On the benefits of cooperation for dependable wireless communications
Serror, Martin; Wehrle, Klaus (Thesis advisor); Römer, Kay Uwe (Thesis advisor)
Düren : Shaker Verlag (2021)
Book, Dissertation / PhD Thesis
In: Reports on communications and distributed systems 21
Page(s)/Article-Nr.: 180 Seiten : Diagramme
Dissertation, RWTH Aachen University, 2021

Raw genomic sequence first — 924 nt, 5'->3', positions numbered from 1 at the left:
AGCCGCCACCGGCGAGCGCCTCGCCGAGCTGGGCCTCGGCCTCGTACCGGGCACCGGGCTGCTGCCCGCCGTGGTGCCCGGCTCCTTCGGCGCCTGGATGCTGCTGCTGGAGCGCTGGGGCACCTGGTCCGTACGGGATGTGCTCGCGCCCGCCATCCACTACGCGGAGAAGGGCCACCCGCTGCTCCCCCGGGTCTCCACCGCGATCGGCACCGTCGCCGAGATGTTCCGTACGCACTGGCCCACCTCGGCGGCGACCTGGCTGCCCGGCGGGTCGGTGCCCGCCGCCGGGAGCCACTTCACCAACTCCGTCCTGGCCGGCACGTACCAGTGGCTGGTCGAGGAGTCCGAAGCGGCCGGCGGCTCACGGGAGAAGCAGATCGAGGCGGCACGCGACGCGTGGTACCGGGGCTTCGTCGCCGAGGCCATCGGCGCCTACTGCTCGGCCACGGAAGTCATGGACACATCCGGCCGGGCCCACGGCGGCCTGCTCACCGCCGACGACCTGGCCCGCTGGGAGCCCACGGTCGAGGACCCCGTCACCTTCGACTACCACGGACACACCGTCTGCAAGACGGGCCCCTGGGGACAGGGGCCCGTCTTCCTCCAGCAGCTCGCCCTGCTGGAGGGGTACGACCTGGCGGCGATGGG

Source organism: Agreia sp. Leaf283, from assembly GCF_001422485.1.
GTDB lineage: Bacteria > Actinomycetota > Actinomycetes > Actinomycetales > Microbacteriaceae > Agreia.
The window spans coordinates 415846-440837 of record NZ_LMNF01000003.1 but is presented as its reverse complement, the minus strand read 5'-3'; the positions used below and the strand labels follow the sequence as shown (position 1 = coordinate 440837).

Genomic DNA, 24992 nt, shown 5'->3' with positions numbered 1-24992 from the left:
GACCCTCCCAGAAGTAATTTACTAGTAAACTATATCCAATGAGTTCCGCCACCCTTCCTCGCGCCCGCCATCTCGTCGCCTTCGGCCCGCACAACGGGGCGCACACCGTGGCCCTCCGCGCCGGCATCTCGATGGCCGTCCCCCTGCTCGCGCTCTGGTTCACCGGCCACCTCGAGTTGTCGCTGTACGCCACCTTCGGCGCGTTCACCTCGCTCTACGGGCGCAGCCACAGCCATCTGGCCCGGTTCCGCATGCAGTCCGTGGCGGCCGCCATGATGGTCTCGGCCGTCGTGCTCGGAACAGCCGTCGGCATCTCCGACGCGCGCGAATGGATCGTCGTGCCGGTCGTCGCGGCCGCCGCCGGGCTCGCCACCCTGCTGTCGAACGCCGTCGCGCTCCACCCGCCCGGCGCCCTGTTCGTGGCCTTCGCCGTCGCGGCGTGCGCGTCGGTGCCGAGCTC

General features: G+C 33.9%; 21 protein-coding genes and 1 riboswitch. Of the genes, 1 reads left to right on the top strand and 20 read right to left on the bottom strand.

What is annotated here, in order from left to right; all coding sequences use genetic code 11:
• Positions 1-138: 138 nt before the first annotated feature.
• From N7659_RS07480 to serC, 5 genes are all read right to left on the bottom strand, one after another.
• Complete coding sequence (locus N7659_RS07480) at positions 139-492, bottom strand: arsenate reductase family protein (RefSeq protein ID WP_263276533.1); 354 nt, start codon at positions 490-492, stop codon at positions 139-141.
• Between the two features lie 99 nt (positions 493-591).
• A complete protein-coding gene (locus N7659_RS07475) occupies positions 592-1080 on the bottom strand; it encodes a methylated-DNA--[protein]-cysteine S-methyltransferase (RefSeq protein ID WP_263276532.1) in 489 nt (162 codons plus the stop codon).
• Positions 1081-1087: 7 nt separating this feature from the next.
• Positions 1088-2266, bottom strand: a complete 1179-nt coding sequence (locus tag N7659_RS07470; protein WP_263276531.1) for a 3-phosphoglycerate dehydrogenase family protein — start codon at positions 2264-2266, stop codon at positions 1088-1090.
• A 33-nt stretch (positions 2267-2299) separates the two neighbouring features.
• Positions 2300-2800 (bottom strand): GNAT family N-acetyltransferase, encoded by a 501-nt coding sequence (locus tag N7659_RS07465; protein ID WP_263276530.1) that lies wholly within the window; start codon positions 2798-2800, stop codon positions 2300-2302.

The emerging Industrial Internet-of-Things (IIoT) improves flexibility, productivity, and costs of industrial processes by connecting sensors, actuators, and controllers to each other and the Internet. On the factory floor, such interconnections increasingly rely on wireless communications, reducing deployment and maintenance costs while supporting the mobility of communication partners. The industrial domain, however, is mainly characterized by safety- and mission-critical Machine-to-Machine communication. Therefore, state-of-the-art wireless communication protocols for home and business environments, such as WLAN and Bluetooth, are not suited for the IIoT. Consequently, the IIoT requires dependable wireless communication, achieving both high reliability and low latency. A promising approach for so-called Ultra-Reliable Low-Latency Communication (URLLC) in the IIoT is cooperative diversity, since the participating stations already collaborate toward a common goal, i.e., keeping the industrial process running. A sending station exploits multiple independent transmission paths via cooperating relays to reliably convey a packet to its destination. In contrast to spatial diversity, this approach also works with single-input single-output transceivers. However, when considering relaying for URLLC, it is particularly challenging that all participants have to share the scarce transmission resources. Hence, in this dissertation, we investigate various mechanisms enabling dependable wireless communication, i. e., increasing communication reliability within a bounded low latency, mainly focusing on cooperative diversity benefits. Therefore, we explore different design options for URLLC and evaluate them, leveraging the advantages of distinct methodological approaches. We begin with mathematical analysis to assess the possible benefits of cooperative diversity for URLLC and to develop basic protocol design options. Our analysis shows promising results for cooperative diversity compared to other diversity techniques, especially when all stations are involved in the relaying. Based on these results, we implement a relaying protocol for URLLC and evaluate it in a prototypical deployment. We confirm some of our analytical findings while also revealing a substantial performance gap between analysis and real-world evaluation. Moreover, we identify remaining open issues, which mainly include the evaluation of scalability and mobility effects. Therefore, we propose code-transparent simulation to switch seamlessly from real-world deployment to simulations. Our code-transparent simulator, based on ns-3, thus simulates the same code that we used for the prototypical deployment while achieving accurate simulation results. Subsequently, we find that typical moving velocities in industrial scenarios do not negatively impact the relay selection process. Furthermore, cooperative systems support a higher number of stations than comparable systems based on other diversity techniques. In summary, this dissertation offers valuable insights into designing communication protocols with challenging requirements. Thus, at the example of cooperation, we thoroughly retrace the development process from analysis to prototypical deployment. On the one hand, the achieved results contribute to URLLC for the IIoT; on the other hand, they provide a critical examination of the selected evaluation methodologies.